Obituary: Robert Morrell, professor emeritus, 86

Renowned expert on Buddhist thought in Japanese literature

Robert E. Morrell, who taught Japanese literature and Buddhism at Washington University in St. Louis for 34 years, died May 11, 2016, in St. Louis after a brief illness. Sachiko Kaneko Morrell, his wife of more than 60 years, was by his side. Morrell was 86.

Robert Morrell
Robert Morrell

Born Jan. 19, 1930, in Johnstown, Pa., Morrell earned a bachelor’s degree in music from Duquesne University in Pittsburgh in 1952. He served in the U.S. Navy during the Korean War and, for a time, considered the priesthood. But in 1954 he traveled to Japan, married Sachiko, and soon thereafter entered the University of Chicago philosophy program, earning a master’s degree in 1959.

Morrell continued his studies at Stanford, completing a doctorate in Japanese language and literature in 1968. At Washington University, he joined the faculty of Arts & Sciences in 1965; was appointed associate professor in 1972; and full professor in 1987. He was named emeritus professor in 1999.

An authority on Buddhist thought in classical Japanese literature, Morrell was author of “Early Kamakura Buddhism: A Minority Report” (1987), which focused on smaller and frequently overlooked Buddhist sects of the Kamakura period; and “Sand and Pebbles: The Tales of Muju Ichien, A Voice for Pluralism in Kamakura Buddhism” (1985), the first complete English rendering of Muju’s “Shasekishu” parables.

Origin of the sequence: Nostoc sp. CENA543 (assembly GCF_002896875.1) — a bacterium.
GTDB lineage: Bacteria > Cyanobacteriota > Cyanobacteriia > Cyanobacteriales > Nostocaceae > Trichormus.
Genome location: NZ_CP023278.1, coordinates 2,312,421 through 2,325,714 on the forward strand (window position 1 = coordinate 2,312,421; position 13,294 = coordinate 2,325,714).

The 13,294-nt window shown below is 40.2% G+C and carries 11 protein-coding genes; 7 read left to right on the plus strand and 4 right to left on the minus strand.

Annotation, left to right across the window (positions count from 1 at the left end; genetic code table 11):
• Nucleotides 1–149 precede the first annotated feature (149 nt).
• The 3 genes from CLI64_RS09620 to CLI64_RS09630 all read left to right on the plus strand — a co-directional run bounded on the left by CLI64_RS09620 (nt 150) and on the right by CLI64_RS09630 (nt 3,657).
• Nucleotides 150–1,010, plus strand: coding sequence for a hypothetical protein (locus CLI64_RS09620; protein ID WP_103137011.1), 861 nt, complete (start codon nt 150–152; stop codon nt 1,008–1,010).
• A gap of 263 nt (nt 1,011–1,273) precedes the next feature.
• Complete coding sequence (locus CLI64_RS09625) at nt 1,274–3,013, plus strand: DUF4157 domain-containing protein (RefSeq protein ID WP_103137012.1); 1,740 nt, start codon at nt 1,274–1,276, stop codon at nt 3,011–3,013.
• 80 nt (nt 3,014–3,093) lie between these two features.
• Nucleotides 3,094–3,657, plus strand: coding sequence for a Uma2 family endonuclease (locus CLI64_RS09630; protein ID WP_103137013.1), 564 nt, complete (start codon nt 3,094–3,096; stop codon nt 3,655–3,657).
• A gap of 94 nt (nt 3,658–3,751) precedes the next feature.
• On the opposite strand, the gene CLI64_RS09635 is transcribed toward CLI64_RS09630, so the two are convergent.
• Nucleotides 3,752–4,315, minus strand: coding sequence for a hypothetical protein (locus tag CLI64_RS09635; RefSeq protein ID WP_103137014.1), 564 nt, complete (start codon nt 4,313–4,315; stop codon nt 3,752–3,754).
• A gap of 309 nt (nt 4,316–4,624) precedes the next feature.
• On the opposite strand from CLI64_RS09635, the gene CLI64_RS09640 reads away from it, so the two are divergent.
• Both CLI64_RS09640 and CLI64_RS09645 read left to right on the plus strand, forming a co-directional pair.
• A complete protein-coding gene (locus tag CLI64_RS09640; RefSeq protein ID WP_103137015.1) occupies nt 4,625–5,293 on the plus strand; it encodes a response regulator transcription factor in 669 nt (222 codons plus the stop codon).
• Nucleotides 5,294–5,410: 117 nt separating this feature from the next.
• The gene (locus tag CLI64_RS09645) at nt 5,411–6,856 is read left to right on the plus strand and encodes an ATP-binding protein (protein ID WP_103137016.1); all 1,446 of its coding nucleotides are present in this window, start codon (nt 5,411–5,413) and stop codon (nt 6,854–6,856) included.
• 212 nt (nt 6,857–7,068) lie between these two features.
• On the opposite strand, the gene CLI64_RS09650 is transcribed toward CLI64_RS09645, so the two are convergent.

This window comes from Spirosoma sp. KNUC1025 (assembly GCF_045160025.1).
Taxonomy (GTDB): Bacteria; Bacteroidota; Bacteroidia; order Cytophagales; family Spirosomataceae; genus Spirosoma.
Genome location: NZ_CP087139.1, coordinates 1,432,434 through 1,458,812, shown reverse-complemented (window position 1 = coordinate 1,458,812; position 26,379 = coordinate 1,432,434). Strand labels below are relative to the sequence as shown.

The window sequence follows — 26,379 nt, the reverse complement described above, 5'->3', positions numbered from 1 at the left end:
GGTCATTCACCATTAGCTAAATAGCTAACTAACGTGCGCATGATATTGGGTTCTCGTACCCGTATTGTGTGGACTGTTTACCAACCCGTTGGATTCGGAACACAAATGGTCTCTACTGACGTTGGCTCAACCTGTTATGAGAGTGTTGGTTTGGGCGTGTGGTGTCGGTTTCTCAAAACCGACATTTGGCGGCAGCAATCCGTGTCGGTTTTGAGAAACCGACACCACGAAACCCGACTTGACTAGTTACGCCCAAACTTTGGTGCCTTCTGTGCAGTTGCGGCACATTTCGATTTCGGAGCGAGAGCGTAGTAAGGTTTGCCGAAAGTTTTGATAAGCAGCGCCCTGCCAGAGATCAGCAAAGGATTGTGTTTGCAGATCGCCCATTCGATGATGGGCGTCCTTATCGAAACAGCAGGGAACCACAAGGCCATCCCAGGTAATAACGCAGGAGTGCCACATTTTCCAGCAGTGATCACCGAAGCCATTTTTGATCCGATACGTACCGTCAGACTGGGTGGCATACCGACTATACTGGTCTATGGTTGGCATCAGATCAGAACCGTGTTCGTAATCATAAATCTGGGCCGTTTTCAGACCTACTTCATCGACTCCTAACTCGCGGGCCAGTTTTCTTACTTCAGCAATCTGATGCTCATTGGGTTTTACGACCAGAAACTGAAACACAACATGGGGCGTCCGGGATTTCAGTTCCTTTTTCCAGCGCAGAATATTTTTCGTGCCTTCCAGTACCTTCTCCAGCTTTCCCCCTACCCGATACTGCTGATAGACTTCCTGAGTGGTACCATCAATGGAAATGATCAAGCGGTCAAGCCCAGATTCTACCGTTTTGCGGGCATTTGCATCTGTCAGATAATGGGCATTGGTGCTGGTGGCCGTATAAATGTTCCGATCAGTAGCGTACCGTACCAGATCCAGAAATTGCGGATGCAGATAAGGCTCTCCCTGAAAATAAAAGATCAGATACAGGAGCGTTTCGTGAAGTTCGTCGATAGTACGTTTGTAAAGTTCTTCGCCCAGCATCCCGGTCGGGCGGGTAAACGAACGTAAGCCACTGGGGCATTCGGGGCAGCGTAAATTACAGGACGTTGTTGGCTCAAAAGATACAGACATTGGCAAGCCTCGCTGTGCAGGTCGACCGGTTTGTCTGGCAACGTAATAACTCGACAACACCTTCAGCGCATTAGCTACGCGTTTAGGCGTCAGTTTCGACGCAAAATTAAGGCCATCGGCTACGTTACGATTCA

In 2006, he and Sachiko Morrell — who worked in the university’s East Asian Library for 30 years — co-authored “Zen Sanctuary of Purple Robes: Japan’s Tōkeiji Convent Since 1285.” The book traces the history of Tōkeiji, the famous Rinzai Zen convent, from its founding, through the Edo and Meiji periods, to the present day.

Sand-and-PebblesRobert Morrell also co-authored, with Earl Miner and Hiroko Odagiri, “The Princeton Companion to Classical Japanese Literature” (1985); and, with J. Thomas Rimer, the “Guide to Japanese Poetry” (1975/84). He wrote numerous journal articles and book chapters, contributing to the classroom staple “Sources of Japanese Tradition: From Earliest Times to 1600” (2001), as well as “Religions of Japan in Practice” (1999) and “Great thinkers of the Eastern World” (1995), among others.

Longtime colleague Rebecca Copeland, chair of East Asian Languages and Cultures in Arts & Sciences, fondly recalled Morrell and his wife performing as part of an informal musical quartet, as well as his proficiency with computers and digital media. “In many respects ‘computer’ was Bob’s third language, alongside English and Japanese,” she said. But more importantly, “in his quiet, unassuming way, Bob took the time to invest something of himself in his students. I’ve seen him spend hours discussing Buddhist issues, helping students to become aware of new ideas and ways of thinking.

“He nurtured and inspired several generations of Asian scholars.”

Morrell is survived by his wife, Sachiko Morrell, and their daughter, Audrey Morrell. A memorial service will be held on campus later this summer.  Remembrances can be sent care of the Department of East Asian Languages and Cultures, Campus Box 1111, Washington University, One Brookings Drive, St. Louis, Mo., 63130-4899, or ealc@wustl.edu.

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